Hominids lost any tails we had before we evolved away from the rest of the great apes, which is related to why you should never call an ape a monkey. What could lead to a hominid species re-evolving a tail?
Starting from our current evolutionary state the first step is a sudden mutation to have some form of tail again. This one can be very small and doesn't need to have any real effect.
Afterwards people start to like it. It's unusual and therefore normally an evolutionary disadvantage, but if that individual manages to lead a good life apparently the rest of his genes is very good. Look at peacocks for example.
Tails are starting to be normal
Quite some time afterwards everyone has a tail and people start preferring longer tails that can actually do something, because just having a tail is not good enough anymore.
Suddenly hominids have a prehensile tail.
(Note: some steps may be faster if you start genetically engineering humans to exhibit this trait and selecting them for procreation.)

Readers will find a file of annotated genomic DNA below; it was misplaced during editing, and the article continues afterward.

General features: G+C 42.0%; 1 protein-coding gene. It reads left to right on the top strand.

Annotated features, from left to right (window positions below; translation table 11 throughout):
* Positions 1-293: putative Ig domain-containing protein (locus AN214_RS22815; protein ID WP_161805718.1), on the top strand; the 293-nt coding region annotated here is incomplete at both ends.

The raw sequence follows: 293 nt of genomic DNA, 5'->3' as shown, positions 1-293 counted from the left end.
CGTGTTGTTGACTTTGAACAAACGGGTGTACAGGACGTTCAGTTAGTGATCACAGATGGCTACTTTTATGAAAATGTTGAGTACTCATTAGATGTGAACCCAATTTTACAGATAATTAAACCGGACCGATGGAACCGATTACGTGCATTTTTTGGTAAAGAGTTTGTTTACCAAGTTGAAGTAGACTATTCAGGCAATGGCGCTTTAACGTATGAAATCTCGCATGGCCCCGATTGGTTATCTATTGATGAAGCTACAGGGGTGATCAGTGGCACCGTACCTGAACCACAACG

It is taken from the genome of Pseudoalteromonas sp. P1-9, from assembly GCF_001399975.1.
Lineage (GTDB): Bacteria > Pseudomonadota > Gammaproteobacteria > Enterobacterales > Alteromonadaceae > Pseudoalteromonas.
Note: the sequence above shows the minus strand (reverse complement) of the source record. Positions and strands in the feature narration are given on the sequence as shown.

If you're talking about "natural" evolution,
We has tails for awhile there for (in short) mucking about in trees.
the really obvious future need is
tails make it much easier in zero gravity.
This one is so obvious, unfortunately it's in a number of scifi books already!
(But the tails are usually added by simple genetic work. If you propose naturally-evolving tails, it would simply take, say, 100 million years, like any evolution.)
If you want to exclude space travel. The simple answer is "if for some reason we again had to spend a lot of time in trees." Say you asked "what would make humans evolve gills?" The obvious and only answer would be "if for some reason we again had to spend a lot of time in water."
The purpose of tails (on primates) is mucking about in trees.
(The purpose of tails on incredibly fast quadrupeds - cheetahs. etc - is an extremely sophisticated balance system, allowing for high speed running. But we're primates. Primate tails == trees.)